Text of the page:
Open Access Repositories Have Grown Exponentially

According to a new research on open access repositories, the number of open access repositories grew from 128 in the year 2005 to 2253 in 2012. This is a 1660% growth in just 7 years. There rate of growth over the period, however, was not consistent, the research found. There trend was steady growth earlier in the study period and decline in the final study years. The reason behind slowing down of the rate of growth could be attributed to the saturation of the repository development in some countries. This cannot be by any means the only logical explanation, nonetheless.

There are geographical variations attributable to the repository growth trend. Europe is a leading continent in terms of hosting and developing number of open access repositories. North America comes second. During the study period the gap between these two leading continents is widening rather than shrinking: repositories in Europe are growing at a faster rate than their counter parts in the North America. Asia showed sharp increase particularly since late 2010. In Africa open access repositories experienced slow growth rate throughout. The number of repositories in Australia declined from 81 to 60 mainly through 2011 till December 2012; a situation which might be caused by the merger of Australian universities institutional repositories. USA has the largest number of open access repositories followed by the UK and Germany. Countries like China and Russia have shown low level of growth between 2005 till 2012.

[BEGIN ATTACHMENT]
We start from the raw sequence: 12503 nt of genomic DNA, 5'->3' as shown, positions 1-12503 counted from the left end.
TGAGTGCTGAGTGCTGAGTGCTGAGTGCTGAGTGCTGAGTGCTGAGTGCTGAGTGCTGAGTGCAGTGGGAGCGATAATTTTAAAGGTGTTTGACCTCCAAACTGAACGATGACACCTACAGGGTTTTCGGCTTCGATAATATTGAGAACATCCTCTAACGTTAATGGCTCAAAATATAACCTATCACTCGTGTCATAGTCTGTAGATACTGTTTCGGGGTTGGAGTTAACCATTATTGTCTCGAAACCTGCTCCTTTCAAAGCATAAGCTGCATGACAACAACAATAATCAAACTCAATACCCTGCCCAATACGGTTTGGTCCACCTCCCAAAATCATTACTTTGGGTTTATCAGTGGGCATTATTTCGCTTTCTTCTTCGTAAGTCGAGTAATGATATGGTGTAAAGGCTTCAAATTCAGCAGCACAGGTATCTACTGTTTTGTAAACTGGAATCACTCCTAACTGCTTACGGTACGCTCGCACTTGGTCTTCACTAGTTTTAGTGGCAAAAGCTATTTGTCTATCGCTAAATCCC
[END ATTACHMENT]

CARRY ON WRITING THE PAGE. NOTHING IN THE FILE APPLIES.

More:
In December 2012, 83% of the repositories are institutional repositories, the finding shows. Disciplinary repositories account for 12% of the total. The remaining 5% falls under aggregating and government repositories categories. Open access repositories are overwhelmingly multidisciplinary (62%) in nature. The remaining percentage goes to number of subject based repositories. Health and medicine, which is a subject based repository, accounts for about 9% of the total repositories worldwide. Most of the repositories contain journal articles (67%). The remaining content is thesis and dissertations, unpublished reports, working papers, conference papers and reports, book chapters and sections etc. Most of those repository contents are in English (71.4%), Spanish (11.7%) and German (8.7%) languages. DOI: 10.1002/asi.23131.

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